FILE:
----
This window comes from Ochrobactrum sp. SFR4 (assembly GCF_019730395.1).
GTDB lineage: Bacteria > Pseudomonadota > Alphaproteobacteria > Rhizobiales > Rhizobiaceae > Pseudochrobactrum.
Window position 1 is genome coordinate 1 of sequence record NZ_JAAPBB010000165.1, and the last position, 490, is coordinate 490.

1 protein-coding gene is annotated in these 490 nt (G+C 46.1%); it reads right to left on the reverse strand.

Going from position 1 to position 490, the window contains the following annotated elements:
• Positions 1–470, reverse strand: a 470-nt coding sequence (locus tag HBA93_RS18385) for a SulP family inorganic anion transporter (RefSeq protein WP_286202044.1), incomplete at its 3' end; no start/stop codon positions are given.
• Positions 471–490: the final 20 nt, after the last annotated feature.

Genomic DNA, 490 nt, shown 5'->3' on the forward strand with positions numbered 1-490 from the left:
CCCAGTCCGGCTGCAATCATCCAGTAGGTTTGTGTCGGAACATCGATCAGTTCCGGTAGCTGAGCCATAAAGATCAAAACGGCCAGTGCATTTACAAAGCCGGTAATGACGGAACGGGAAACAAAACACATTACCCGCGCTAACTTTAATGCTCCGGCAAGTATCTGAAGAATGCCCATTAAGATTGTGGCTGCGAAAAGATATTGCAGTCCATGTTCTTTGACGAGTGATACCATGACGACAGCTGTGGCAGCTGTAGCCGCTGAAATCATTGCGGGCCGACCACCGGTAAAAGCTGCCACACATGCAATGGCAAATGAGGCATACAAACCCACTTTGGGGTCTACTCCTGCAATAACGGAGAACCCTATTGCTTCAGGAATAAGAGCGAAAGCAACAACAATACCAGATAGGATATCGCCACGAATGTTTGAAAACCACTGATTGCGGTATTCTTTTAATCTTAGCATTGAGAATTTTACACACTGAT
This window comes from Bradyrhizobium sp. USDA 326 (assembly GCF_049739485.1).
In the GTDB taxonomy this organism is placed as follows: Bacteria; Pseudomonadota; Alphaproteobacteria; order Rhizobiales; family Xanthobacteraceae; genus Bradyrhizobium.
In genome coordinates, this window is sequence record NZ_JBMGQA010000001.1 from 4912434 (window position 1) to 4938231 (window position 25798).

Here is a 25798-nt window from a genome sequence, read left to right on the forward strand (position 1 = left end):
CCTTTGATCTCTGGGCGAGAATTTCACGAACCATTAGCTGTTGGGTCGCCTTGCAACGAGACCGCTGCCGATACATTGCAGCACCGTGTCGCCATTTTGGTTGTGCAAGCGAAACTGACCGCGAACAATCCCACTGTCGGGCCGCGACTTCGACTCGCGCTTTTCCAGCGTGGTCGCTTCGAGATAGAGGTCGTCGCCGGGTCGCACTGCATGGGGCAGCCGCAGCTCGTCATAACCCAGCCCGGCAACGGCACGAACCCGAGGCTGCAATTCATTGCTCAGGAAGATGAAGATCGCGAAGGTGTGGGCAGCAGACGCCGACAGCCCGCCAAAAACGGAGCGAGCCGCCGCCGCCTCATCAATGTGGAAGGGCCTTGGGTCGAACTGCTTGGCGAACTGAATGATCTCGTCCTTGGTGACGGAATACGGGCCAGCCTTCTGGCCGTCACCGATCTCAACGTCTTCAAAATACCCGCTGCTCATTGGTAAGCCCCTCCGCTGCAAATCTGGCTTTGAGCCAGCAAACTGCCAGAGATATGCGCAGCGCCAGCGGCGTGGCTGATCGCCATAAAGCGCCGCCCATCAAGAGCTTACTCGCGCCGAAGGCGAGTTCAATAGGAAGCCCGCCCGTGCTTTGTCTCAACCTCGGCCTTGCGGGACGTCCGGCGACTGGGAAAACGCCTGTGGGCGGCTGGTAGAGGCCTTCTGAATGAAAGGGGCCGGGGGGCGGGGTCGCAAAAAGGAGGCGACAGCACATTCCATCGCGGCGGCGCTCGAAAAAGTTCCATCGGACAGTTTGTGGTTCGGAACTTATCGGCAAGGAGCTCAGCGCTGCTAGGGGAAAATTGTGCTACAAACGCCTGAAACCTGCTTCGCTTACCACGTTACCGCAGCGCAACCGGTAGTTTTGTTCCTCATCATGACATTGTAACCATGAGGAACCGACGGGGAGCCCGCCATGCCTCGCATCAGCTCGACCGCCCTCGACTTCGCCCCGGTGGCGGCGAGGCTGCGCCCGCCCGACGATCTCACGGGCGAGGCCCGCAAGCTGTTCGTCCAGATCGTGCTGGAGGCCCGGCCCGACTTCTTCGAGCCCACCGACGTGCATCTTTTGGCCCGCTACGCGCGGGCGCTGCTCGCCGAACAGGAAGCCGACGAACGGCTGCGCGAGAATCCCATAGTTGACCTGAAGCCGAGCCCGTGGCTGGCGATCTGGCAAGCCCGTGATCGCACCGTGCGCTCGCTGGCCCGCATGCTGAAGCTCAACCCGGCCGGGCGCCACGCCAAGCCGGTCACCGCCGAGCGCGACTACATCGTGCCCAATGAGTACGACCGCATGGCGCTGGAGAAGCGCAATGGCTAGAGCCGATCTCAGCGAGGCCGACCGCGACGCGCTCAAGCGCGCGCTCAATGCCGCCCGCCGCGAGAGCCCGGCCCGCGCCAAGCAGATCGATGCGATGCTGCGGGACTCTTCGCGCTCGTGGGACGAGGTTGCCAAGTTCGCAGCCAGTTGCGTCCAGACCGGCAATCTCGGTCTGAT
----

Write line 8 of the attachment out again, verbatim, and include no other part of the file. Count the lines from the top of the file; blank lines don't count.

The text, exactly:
Genomic DNA, 490 nt, shown 5'->3' on the forward strand with positions numbered 1-490 from the left: